Thursday, 22 September 2011

A long time ago I was in a Jerry Lewis film


That's me, back row, between the men holding the live donkey and the grumpy lady with the massive hat (Also visible in the uniform on the far right is genuine London eccentric and vocal sound effects genius Chris Luby, who I had the pleasure of touring Germany with a lifetime ago).

1994, it was, so I would have been 25. The film was, of course, the under-rated "Funny Bones", and it had quite the cast: Jerry Lewis, Oliver Platt, Lee Evans, Leslie Caron, Oliver Read, Richard Griffiths, and it was about the nature of comedy and variety, and it was touching and magical and funny.. so there were plenty of reasons for me to be excited about doing it, but - truth be told - I only needed one. George Carl. He was my hero back then and he remains my hero today. Owner of the funniest silent 7 minutes in the history of entertainment. one of the last links between the modern era of comedy and real, honest to goodness fucking vaudeville. He was the man, and always will be. And he was in this film.


He started out as a circus acrobat in his early teens, but pretty quickly the clown inside got out and he was made for life. He played the best venues in the world, and regularly. Resident clown at the Crazy Horse Paris, regular on the Royal variety show, recipient of the Golden Clown award, and real, legitimate, actual genius. He spent 60 years polishing and honing a 7 minute act. A more noble and beautiful way to spend a life you might be hard pressed to find.

I remember watching him get tangled up in his microphone cable when I was a child, on the Royal Variety Performance (back when it was an actual variety show, and not just a long-form advert for various CDs, DVDs and west end shows), and being entranced by this curiosity - this crazy little old man who came on stage, got into difficulties, somehow reduced everyone to hysterics, and then left, having seemingly done nothing. To this day, I still make myself giggle by getting my thumb stuck in my jacket buttonhole, and of course my 3 ball/jacket routine is heavily influenced by the great man.

He died on the first of January, 2000, aged 84. I never met him. When I filmed my bits for "Funny Bones" he wasn't on set. We shot three scenes with me in, two of them in which I was featured quite prominently, but they ended up on the cutting room floor and all the remains of me in the movie is the scene captured in the picture at the top of the page. Didn't meet Jerry Lewis (which would, I'm assuming, have been awesome and terrifying), or anyone else - although Oliver Platt did hang around and we exchanged a few words. Nice fella and a hell of an actor.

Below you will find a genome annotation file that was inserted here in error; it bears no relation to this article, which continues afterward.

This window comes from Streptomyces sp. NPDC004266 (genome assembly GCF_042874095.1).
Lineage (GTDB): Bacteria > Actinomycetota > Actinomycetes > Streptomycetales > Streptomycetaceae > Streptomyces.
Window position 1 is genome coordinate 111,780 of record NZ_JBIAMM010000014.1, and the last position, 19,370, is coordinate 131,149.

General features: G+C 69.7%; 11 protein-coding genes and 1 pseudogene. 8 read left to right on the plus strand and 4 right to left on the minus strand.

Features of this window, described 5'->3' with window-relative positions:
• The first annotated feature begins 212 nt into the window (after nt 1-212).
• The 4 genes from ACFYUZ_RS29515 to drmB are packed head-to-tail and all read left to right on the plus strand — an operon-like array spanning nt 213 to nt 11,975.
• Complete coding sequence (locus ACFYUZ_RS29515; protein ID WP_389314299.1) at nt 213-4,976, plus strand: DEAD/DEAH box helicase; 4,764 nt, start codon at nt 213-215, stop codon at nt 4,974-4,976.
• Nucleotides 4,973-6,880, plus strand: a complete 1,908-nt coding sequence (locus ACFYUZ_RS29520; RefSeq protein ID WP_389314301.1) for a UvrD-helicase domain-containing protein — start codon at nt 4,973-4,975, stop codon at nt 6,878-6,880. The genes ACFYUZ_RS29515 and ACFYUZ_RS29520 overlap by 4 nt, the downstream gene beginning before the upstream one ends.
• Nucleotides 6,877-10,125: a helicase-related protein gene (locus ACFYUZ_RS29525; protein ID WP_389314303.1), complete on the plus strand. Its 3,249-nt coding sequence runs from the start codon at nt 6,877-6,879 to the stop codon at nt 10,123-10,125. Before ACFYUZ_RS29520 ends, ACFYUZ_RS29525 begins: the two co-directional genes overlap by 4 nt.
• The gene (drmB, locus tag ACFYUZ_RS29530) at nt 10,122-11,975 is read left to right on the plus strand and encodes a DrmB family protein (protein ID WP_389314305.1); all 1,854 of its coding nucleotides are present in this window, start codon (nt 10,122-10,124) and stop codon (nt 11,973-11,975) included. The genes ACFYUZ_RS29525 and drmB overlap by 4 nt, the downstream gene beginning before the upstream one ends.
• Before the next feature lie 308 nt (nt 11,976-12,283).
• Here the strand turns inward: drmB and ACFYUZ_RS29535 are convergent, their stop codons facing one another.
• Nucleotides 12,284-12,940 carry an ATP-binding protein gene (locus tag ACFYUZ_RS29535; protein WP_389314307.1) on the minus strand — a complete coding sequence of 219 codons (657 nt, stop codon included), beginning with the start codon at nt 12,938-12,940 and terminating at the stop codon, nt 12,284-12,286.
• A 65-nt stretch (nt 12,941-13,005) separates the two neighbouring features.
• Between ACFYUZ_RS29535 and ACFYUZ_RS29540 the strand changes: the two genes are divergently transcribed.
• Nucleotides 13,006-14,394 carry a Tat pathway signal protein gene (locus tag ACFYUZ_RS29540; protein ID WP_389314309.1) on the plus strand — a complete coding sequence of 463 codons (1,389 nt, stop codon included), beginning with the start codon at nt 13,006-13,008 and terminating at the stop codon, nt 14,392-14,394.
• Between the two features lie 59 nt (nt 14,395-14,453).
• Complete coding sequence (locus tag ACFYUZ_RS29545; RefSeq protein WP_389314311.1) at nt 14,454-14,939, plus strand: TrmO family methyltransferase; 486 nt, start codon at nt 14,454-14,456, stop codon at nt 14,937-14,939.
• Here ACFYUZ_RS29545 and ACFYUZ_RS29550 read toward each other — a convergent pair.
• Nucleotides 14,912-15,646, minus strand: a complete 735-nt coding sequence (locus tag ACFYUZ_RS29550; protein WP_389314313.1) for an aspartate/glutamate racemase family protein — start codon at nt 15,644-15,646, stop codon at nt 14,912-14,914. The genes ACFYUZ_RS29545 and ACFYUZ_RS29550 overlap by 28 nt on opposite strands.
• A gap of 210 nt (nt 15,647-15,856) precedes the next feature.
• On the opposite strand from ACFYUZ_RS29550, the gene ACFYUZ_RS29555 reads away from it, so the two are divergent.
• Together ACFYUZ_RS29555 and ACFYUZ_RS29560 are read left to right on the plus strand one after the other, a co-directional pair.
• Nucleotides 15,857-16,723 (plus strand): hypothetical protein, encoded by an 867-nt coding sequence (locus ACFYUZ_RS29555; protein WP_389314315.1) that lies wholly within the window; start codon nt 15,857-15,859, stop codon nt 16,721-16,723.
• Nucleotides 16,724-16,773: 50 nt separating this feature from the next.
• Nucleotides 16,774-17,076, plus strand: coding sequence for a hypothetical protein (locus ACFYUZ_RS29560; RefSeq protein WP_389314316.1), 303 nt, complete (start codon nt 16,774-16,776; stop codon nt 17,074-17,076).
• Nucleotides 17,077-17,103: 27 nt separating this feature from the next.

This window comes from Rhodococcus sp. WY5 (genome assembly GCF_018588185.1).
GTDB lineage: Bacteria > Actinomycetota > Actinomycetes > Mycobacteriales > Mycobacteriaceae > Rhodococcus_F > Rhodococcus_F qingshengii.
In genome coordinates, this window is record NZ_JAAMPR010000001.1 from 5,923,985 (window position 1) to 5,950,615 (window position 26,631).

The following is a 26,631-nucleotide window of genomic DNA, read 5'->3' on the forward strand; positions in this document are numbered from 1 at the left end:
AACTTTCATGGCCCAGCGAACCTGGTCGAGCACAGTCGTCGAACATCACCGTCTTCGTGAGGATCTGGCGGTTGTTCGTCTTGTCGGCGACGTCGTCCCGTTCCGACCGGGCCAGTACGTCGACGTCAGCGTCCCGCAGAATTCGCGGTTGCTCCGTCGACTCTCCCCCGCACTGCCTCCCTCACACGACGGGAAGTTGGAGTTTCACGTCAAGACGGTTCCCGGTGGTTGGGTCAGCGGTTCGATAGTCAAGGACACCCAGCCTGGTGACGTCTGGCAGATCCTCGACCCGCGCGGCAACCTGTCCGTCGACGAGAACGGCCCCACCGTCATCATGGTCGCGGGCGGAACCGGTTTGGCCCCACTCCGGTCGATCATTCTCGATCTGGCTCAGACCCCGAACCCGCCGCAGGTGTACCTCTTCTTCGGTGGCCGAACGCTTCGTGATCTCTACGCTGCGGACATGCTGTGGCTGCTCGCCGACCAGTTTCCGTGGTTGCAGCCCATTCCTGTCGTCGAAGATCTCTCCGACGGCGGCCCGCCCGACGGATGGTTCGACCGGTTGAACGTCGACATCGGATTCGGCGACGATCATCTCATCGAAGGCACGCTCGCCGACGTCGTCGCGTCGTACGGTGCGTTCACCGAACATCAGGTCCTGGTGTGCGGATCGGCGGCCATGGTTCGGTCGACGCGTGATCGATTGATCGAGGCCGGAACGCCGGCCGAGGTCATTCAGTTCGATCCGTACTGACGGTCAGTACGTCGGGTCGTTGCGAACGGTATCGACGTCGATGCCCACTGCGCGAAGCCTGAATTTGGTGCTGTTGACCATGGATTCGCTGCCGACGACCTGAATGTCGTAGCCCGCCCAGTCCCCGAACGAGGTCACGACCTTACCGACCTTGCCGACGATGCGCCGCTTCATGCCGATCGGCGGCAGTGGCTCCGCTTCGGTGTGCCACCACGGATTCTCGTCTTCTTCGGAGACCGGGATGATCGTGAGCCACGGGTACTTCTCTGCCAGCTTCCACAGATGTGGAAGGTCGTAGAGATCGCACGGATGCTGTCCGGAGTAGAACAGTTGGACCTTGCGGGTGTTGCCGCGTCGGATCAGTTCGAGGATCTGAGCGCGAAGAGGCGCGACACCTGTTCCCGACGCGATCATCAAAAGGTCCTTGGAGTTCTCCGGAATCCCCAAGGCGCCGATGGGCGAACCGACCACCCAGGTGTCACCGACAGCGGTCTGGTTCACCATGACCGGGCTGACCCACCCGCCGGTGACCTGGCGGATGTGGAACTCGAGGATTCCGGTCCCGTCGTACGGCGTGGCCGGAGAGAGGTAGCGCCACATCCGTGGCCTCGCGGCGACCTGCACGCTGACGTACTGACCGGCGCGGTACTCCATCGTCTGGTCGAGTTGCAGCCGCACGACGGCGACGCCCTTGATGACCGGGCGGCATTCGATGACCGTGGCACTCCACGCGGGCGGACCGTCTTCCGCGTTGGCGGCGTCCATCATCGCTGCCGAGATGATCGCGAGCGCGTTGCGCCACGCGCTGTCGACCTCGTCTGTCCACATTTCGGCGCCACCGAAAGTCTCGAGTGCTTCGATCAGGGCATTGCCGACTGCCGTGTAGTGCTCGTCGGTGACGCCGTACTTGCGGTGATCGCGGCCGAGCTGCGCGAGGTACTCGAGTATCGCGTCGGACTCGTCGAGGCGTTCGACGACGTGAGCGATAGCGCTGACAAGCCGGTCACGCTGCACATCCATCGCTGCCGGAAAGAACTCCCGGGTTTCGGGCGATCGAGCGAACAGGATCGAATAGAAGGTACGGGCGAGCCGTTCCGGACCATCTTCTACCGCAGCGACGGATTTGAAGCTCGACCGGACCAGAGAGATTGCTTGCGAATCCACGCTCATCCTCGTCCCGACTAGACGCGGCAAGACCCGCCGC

So I never met him, but I kinda did. Whenever I do that 3 ball routine, he's there. Whenever I take off a jacket and make those around me groan by getting a thumb caught in a buttonhole, he's there. Whenever I throw a hat so it lands on a microphone stand, that's him. So a painter lives on past death through their paintings, a musician lives on through the music. A vaudevillian? A vaudevillian lives on through all the little bits of business that people giggle at. Passed down to those who see the magic in them like the treasured fragile heirlooms they are.

George was silent through almost all of his career, and he was silent throughout almost all of "Funny Bones", but towards the end, he speaks these lines about the nature of being a clown:

"Our suffering is special. The pain we feel is worse than anyone else, but we see the sunrise more beautiful than anyone else. We're like the moon - one side forever dark - as it should be. But remember, the dark moon draws the tides also."


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